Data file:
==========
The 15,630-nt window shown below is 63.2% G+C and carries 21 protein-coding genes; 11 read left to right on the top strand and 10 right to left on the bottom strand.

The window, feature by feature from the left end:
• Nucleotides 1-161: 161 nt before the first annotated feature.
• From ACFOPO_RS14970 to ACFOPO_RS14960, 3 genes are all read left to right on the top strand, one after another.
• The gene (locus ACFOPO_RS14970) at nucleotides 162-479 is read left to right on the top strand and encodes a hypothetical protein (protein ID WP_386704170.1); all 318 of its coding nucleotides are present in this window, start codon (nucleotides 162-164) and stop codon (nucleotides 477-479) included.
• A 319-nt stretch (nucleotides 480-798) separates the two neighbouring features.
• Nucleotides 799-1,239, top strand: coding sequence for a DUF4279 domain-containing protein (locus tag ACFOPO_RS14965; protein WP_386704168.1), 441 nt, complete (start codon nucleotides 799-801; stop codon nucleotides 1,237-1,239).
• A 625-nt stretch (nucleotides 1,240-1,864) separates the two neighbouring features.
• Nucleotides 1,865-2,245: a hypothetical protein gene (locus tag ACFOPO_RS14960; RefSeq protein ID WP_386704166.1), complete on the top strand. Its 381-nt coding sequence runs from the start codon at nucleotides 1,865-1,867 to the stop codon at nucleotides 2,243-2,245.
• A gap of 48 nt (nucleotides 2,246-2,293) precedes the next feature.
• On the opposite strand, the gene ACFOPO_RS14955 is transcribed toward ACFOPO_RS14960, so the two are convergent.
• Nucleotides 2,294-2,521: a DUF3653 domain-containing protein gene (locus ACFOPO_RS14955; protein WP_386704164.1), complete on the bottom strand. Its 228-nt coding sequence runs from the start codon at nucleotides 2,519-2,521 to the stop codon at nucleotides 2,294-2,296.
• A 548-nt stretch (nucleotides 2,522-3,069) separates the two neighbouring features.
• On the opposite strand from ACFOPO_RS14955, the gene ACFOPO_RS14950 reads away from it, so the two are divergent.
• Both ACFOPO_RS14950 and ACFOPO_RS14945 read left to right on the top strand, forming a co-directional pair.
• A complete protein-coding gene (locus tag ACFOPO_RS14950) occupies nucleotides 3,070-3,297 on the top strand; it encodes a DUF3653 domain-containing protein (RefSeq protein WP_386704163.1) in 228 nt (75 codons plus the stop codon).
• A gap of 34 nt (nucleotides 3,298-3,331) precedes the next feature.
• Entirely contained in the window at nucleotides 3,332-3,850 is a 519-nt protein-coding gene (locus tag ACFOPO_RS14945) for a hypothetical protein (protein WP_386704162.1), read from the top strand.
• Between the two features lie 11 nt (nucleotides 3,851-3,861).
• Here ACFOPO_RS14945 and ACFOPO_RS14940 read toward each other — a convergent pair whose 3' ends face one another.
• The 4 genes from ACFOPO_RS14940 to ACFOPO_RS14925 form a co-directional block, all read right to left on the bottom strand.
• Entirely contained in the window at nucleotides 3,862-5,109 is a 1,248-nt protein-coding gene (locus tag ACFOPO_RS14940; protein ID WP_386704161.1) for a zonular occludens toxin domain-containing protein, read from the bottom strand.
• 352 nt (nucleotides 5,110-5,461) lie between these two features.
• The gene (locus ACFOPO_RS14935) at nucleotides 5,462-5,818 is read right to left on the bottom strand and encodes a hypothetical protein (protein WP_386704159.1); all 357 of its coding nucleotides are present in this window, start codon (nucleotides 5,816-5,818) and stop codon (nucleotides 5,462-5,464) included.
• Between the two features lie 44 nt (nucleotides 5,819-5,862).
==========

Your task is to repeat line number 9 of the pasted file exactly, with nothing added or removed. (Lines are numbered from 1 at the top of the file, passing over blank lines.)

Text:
• Nucleotides 1,865-2,245: a hypothetical protein gene (locus tag ACFOPO_RS14960; RefSeq protein ID WP_386704166.1), complete on the top strand. Its 381-nt coding sequence runs from the start codon at nucleotides 1,865-1,867 to the stop codon at nucleotides 2,243-2,245.